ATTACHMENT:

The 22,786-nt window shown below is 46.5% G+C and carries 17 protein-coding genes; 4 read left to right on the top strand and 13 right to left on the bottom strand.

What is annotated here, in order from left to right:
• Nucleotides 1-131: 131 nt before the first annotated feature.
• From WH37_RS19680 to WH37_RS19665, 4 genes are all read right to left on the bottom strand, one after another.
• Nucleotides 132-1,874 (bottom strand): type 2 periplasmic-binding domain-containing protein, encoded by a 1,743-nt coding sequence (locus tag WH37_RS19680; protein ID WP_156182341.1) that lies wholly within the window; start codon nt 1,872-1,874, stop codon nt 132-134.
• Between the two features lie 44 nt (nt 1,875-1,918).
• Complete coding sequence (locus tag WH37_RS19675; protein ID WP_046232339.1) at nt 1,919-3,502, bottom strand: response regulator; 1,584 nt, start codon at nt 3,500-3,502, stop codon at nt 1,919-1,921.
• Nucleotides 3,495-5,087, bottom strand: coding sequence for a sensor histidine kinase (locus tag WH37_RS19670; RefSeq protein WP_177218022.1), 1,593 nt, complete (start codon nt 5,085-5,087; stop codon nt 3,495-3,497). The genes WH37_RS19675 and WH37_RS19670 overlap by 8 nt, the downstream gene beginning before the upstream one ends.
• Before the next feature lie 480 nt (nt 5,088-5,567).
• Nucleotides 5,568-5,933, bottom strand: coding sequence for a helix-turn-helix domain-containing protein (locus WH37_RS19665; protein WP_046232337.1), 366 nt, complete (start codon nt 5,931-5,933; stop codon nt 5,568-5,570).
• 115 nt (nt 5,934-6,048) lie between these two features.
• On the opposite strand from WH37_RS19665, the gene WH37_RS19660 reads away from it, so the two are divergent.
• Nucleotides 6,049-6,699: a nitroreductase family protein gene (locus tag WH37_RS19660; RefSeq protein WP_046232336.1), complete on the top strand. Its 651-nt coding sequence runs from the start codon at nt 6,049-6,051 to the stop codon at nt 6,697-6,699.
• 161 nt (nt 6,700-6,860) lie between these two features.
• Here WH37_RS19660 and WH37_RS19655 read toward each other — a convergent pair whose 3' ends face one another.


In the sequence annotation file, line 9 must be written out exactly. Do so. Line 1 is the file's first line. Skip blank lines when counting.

• Before the next feature lie 480 nt (nt 5,088-5,567).